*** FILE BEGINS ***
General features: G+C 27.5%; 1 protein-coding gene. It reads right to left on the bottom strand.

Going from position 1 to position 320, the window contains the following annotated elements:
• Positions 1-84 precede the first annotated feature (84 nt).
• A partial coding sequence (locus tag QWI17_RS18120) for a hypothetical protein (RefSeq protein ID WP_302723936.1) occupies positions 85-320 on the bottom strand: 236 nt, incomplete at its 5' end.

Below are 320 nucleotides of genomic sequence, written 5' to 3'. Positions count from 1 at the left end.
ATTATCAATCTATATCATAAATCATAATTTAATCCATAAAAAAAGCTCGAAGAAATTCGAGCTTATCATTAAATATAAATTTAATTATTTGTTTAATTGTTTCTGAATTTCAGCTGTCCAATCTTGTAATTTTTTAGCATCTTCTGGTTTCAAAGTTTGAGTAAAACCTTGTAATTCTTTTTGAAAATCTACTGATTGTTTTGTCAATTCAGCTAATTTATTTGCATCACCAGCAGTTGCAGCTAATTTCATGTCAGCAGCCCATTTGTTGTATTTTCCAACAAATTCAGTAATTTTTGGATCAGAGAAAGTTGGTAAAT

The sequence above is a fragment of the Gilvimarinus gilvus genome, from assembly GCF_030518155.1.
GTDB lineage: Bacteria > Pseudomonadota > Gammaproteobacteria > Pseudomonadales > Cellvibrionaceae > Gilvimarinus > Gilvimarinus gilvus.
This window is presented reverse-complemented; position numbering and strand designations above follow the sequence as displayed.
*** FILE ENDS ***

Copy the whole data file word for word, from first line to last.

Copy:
General features: G+C 27.5%; 1 protein-coding gene. It reads right to left on the bottom strand.

Going from position 1 to position 320, the window contains the following annotated elements:
• Positions 1-84 precede the first annotated feature (84 nt).
• A partial coding sequence (locus tag QWI17_RS18120) for a hypothetical protein (RefSeq protein ID WP_302723936.1) occupies positions 85-320 on the bottom strand: 236 nt, incomplete at its 5' end.

Below are 320 nucleotides of genomic sequence, written 5' to 3'. Positions count from 1 at the left end.
ATTATCAATCTATATCATAAATCATAATTTAATCCATAAAAAAAGCTCGAAGAAATTCGAGCTTATCATTAAATATAAATTTAATTATTTGTTTAATTGTTTCTGAATTTCAGCTGTCCAATCTTGTAATTTTTTAGCATCTTCTGGTTTCAAAGTTTGAGTAAAACCTTGTAATTCTTTTTGAAAATCTACTGATTGTTTTGTCAATTCAGCTAATTTATTTGCATCACCAGCAGTTGCAGCTAATTTCATGTCAGCAGCCCATTTGTTGTATTTTCCAACAAATTCAGTAATTTTTGGATCAGAGAAAGTTGGTAAAT

The sequence above is a fragment of the Gilvimarinus gilvus genome, from assembly GCF_030518155.1.
GTDB lineage: Bacteria > Pseudomonadota > Gammaproteobacteria > Pseudomonadales > Cellvibrionaceae > Gilvimarinus > Gilvimarinus gilvus.
This window is presented reverse-complemented; position numbering and strand designations above follow the sequence as displayed.